Food: I had a more high-profile breakfast (pecan + maple syrup bacon rolls) at Poached, and a more Canadian-style one with three types of bacon at Park Cafe. Could not find really “typical” food, but had a great gourmet experience at Leyda’s and a pub-style bison burger on Hudsons.
Public transit worked fine (transfers are unlimited for 90 mins), but getting to the train station required a cab ride. The app helped a bit, but the driver required payment by cash, did his own route, complained about a woman rights manifestation… A good reminder on why I avoid cabs at all costs (nice lady from St John’s doesn’t count).
Once again, I explored the riverside (this time the North Saskatchewan River). There are Segway tours, but I just walked a bit, then headed to the Royal Alberta Museum. Its geological and natural exhibits are interesting, but my main focus was the Aboriginal Culture gallery (curiously sponsored by an oil sands company). Again I learned a lot of Canadian history – this time from an Aboriginal peoples perspective.
Places to eat weren’t a strong point. I enjoyed Brits Fish and Chips (it’s fast-food-y, but good) and ate my second donair (which was as good as the one from Halifax), but that was it. I’m not a mall person, but checked the largest shopping mall in North America, which at least allowed me to play DDR (ok, In The Groove 2, but close enough) in yet another city (hint: the arcade near the food court is cheaper and has a wider music selection).
The hotel had decent Wi-Fi and breakfast included, plus amenities like a coin-op wash machine (sounds silly, but halved my luggage needs). Buses were as fine as in Saskatoon (including the transfer possible), but again Via Rail was unreachable. Uber is available (for now) and saved me.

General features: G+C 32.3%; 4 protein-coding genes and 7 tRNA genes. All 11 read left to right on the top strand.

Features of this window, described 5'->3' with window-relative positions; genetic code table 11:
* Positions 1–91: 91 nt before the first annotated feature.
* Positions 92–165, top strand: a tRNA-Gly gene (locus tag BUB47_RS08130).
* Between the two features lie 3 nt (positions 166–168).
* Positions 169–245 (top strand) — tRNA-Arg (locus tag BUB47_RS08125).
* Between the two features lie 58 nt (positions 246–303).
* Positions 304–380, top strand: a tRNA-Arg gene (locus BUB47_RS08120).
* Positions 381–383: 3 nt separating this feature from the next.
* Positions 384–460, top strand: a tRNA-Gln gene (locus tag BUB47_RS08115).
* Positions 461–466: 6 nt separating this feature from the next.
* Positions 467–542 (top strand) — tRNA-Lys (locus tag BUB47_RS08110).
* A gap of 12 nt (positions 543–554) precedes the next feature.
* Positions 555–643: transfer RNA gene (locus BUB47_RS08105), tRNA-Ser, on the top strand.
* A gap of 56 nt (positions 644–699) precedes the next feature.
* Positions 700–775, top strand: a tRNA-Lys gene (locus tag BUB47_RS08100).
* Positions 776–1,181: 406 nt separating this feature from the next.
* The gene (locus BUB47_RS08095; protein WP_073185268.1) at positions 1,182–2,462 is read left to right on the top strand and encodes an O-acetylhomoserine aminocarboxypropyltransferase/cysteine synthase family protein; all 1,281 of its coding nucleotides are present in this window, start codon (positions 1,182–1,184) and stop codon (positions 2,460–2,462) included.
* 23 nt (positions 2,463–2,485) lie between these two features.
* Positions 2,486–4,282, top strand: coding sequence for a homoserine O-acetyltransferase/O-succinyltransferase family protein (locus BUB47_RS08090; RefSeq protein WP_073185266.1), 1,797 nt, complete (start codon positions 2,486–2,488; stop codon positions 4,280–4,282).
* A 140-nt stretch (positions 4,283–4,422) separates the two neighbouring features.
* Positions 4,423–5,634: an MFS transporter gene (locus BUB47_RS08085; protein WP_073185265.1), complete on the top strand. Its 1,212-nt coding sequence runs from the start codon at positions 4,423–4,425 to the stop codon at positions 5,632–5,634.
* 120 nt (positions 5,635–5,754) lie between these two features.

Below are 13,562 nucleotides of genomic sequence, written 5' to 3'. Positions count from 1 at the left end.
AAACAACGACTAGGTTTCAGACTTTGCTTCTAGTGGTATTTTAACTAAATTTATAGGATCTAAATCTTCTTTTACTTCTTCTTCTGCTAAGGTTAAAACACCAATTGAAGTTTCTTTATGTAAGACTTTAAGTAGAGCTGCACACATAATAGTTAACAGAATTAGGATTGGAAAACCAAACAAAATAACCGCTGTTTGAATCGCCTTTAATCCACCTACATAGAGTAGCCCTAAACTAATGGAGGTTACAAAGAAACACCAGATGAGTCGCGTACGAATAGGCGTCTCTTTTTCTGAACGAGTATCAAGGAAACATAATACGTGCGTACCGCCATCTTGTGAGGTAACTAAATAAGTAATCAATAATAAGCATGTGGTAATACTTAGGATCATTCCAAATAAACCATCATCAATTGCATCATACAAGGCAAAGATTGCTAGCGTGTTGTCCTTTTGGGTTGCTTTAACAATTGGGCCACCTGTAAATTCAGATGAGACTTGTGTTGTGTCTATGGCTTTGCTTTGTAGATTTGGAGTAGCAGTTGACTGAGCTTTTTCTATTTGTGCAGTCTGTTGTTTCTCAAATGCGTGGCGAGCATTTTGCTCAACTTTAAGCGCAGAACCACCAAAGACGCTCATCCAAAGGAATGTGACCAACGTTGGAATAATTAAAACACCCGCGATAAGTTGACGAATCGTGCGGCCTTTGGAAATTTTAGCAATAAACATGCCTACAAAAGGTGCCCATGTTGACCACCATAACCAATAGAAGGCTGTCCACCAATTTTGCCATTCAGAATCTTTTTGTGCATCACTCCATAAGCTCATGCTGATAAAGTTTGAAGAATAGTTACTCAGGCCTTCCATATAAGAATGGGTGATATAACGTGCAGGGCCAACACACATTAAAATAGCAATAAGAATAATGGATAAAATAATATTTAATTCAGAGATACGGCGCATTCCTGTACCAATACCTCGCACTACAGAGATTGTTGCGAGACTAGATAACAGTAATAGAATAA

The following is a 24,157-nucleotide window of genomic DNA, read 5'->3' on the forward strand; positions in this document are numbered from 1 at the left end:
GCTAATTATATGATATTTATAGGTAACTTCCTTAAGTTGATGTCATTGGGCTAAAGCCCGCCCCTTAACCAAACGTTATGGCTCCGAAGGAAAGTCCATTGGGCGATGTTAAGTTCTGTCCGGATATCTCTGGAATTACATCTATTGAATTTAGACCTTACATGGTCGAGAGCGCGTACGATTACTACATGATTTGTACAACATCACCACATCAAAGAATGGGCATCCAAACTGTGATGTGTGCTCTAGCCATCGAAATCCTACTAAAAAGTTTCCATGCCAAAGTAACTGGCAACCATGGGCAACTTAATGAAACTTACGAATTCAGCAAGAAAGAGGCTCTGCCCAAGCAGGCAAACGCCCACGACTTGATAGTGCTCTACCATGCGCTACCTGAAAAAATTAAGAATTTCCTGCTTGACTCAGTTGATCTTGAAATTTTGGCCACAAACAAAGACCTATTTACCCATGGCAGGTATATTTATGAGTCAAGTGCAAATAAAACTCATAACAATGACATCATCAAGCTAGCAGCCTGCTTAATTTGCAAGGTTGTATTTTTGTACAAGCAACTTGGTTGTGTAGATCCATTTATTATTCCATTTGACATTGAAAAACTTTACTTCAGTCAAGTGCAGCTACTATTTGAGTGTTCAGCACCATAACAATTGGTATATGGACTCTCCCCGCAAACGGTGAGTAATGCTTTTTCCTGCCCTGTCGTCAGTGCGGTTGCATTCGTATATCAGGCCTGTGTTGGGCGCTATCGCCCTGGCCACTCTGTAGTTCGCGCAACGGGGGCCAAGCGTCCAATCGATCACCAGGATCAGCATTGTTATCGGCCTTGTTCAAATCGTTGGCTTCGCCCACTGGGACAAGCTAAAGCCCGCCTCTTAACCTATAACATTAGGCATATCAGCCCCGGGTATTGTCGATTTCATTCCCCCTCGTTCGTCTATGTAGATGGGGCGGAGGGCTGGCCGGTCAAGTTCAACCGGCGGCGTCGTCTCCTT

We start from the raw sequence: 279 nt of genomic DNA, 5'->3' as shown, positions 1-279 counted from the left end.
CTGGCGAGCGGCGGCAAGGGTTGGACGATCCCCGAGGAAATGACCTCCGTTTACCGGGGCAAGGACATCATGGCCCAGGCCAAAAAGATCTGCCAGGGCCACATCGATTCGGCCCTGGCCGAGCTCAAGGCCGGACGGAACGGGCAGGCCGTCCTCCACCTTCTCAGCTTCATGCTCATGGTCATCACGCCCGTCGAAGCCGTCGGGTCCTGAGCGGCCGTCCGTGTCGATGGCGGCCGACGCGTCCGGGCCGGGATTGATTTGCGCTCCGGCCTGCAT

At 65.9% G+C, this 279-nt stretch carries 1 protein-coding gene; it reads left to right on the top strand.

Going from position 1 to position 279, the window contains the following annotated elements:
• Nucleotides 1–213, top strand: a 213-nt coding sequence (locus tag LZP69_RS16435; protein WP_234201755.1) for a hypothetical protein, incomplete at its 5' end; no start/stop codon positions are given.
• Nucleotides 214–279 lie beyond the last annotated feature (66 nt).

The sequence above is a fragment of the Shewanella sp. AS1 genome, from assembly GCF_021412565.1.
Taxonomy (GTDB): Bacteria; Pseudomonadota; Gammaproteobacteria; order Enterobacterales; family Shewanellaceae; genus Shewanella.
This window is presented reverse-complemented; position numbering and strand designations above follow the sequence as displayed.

Must say it was the first time I was almost hit by a car in Canada, and that I often missed the usually ubiquitous Canadian politeness. The city fulfilled my goal of learning about Alberta, but after this visit, I’d consider Calgary instead.
I already had Edmonton to show me a bit of Alberta, but I was too close to pass the Banff National Park. The town itself is dedicated to tourism, and I don’t really think there is a bad place to stay there, but I stayed at Inns Of Banff and it was great.
You can rent a bike at most hotels (just be careful not to lose the lock key, like I did), use the transit system (my hotel gave me free passes, maybe to make up for being the furthest one from Downtown) and/or get tour packages. I did two great tours: one to take pictures of wild life, and another to see Lake Louise and Moraine Lake.
This place really doesn’t need much preparation – just go there and spend at least one night. I didn’t find a train route, so I reached it via the GreyHound bus, which was ok for the short distance and daytime trip, but…
…sleeping on the bus between Banff and Vancouver was a terrible idea. Unlike the train, there was no effort in keeping travel parties together or ensuring proper seating of standalone travellers, and the bus would stop and turn on the lights hourly – even forcing us to step down for half an hour for servicing at 3h30AM.
Arriving tired, with only one night to stay (at the nice and affordable YWCA Hotel), I opted for a hop-on, hop-off bus, which allowed me to find and visit beautiful places like Prospect Point, Granville Island, and Sunset Beach. The Chinese Gardens were close when I arrived, but I had a yummy Peruvian dinner at the Gastown. Not bad for a half-conscious person in a single, unplanned day.
Brunch with my pal Thea at the sophisticated Medina Cafe and a pleasant Vancouver-Toronto flight wrapped up this enlightening and fun trip, after which I suppose I can reasonably claim to know Canada – or at least a good share of it!